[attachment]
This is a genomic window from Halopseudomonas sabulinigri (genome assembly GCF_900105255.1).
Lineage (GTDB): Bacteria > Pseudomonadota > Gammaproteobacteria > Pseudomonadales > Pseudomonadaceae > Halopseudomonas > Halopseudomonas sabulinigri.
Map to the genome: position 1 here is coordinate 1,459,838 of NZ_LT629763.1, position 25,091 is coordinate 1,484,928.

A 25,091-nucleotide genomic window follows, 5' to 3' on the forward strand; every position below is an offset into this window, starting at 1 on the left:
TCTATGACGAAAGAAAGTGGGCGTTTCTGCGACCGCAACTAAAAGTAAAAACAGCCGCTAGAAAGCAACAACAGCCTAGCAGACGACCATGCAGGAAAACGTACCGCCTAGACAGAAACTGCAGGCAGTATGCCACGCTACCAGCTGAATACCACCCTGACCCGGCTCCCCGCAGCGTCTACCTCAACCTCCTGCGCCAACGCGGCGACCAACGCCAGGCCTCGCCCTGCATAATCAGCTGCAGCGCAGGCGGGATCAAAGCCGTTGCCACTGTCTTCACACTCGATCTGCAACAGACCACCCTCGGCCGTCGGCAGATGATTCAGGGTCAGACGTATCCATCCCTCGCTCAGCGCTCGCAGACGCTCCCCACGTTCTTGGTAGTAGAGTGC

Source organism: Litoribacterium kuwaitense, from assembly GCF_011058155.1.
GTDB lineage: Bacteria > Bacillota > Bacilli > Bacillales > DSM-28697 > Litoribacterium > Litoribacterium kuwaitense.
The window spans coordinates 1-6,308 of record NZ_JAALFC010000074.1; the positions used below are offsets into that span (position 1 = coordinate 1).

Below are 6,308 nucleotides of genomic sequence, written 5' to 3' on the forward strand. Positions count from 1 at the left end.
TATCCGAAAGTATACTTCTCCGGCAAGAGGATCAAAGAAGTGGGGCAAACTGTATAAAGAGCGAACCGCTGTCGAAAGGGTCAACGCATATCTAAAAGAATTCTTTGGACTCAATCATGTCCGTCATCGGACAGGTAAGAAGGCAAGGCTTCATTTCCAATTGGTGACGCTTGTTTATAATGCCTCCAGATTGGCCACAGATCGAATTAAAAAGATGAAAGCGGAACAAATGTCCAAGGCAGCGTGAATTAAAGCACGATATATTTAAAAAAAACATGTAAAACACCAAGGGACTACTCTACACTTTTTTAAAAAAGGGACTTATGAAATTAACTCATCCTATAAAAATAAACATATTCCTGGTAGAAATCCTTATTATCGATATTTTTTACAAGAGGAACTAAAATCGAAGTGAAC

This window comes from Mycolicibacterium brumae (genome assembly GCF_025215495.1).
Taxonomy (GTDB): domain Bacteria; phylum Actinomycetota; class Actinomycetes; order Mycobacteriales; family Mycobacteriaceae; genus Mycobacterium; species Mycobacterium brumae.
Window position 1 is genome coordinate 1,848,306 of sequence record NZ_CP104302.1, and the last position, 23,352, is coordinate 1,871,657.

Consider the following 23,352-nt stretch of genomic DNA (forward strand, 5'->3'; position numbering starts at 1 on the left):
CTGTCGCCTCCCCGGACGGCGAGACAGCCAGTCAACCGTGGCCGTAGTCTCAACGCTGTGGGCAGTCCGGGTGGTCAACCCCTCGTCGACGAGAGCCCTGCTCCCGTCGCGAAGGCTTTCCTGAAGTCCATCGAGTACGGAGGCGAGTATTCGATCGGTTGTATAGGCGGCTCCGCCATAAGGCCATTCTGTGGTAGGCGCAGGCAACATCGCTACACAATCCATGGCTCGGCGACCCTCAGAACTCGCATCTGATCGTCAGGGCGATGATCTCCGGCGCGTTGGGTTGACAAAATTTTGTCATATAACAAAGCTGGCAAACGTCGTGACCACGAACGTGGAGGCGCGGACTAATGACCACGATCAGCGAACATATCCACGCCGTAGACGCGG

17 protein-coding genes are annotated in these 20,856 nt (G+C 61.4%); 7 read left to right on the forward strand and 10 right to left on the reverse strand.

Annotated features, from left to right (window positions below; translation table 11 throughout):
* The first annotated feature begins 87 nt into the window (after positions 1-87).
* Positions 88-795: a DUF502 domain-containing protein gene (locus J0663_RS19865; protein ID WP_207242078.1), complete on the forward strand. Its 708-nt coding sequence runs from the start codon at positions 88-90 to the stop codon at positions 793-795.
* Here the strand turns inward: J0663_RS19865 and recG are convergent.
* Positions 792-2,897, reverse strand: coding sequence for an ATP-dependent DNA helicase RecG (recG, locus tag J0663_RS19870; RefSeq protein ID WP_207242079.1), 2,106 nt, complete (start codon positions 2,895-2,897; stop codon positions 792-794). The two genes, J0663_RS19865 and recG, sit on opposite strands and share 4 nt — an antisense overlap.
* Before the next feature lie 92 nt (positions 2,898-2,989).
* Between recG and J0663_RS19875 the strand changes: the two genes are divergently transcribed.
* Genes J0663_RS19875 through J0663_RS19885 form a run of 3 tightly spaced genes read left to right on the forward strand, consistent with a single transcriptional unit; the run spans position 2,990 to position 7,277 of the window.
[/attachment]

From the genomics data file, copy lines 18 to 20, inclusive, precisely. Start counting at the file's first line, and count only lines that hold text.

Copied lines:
* The first annotated feature begins 87 nt into the window (after positions 1-87).
* Positions 88-795: a DUF502 domain-containing protein gene (locus J0663_RS19865; protein ID WP_207242078.1), complete on the forward strand. Its 708-nt coding sequence runs from the start codon at positions 88-90 to the stop codon at positions 793-795.
* Here the strand turns inward: J0663_RS19865 and recG are convergent.